In February the FCC approved a new net neutrality measure in a 3-to-2 vote that would ban fast lanes and relabel broadband as a utility similar to water, gas and electricity by reclassifying broadband Internet as a telecommunications service rather than an information service under Title II of the Communications Act.

FCC Chairman Thomas Wheeler promised three “bright line” rules for the new regulations: (1) No paid prioritization favoring some Web sites over others, (2) no throttling of Internet traffic, and (3) no blocking of access to legal content.

After the new regulations were announced, just one question remained: Which entity would file suit to challenge the rules?

The answer: Two separate lawsuits, one by a major trade group representing some of the biggest players in the telecom industry, the other by a Texas-based ISP that serves about 700 subscribers and a bill, the Internal Freedom Act, introduced by Rep. Marsha Blackburn (R-Tenn) which specified that the FCC’s order “shall have no force and effect.”

The United States Telecom Association (USTelecom) filed its protective petition for review in the D.C. Circuit Court of Appeals, requesting that the federal appellate court “hold as unlawful, vacate, enjoin, and set aside” the FCC’s proposed regulations.

“USTelecom seeks review of the Order on the grounds that it is arbitrary, capricious, and an abuse of discretion within the meaning of the Administrative Procedure Act . . . violates federal law, including, but not limited to, the Constitution, the Communications Act of 1934, as amended, and FCC regulations promulgated thereunder; conflicts with the notice-and-comment rulemaking requirements of [the APA]; and is otherwise contrary to law,” the plaintiff alleged.

Similarly, Alamo Broadband petitioned the Fifth Circuit Court of Appeals to review the FCC’s order, which it said was issued “in excess of the Commission’s authority,” “contrary to constitutional right,” and was “arbitrary, capricious, and an abuse of discretion within the meaning of the Administrative Procedure Act.”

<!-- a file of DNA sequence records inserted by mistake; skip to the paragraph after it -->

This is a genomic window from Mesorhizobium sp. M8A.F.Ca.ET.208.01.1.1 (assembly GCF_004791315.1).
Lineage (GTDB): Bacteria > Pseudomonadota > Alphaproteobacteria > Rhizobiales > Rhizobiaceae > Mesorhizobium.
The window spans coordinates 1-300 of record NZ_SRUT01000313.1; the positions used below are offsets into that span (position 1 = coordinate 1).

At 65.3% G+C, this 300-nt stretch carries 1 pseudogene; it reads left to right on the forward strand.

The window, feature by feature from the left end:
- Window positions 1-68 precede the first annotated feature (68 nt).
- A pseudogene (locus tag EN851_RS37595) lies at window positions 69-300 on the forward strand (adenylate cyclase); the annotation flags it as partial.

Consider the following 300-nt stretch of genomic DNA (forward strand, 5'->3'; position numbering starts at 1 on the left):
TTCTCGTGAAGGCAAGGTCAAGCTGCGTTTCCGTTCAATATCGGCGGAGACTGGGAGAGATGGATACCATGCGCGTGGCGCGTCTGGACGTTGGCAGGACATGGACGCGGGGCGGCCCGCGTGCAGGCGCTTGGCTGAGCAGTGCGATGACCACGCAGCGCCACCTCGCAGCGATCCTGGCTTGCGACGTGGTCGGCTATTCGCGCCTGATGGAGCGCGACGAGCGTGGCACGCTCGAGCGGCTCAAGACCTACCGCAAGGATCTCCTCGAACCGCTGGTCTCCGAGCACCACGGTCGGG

The litigation is only the latest chapter in the saga of net neutrality.

On two prior occasions the FCC has promulgated regulations that ended in the courtroom. In the most recent effort, the D.C. Circuit found that the FCC exceeded its authority and struck down the regulation in January 2014.

When the agency thereafter indicated it was considering new regulations that would allow for “fast lanes”—where Internet service providers afford certain companies preferential treatment when they pay for faster service—a record-setting number of comments were filed, of which the majority were in opposition.

To read the petition in United States Telecom Association v. FCC, click here.

To read the petition in Alamo Broadband v. FCC, click here.

Why it matters: Litigation challenging the FCC’s new proposal was inevitable, but the plaintiffs may face a procedural problem, however, as they filed their petitions before the agency published its regulations in the Federal Register. USTelecom noted it filed its petition “out of an abundance of caution” and the procedural bump could be a minor hurdle. On the last go-around challenging the FCC’s rules, Verizon’s suit was initially tossed because it was filed early, but the company refiled and ultimately prevailed. Chairman Wheeler, for one, isn’t worried—he recently predicted that “the FCC’s new rules will be upheld by the courts.”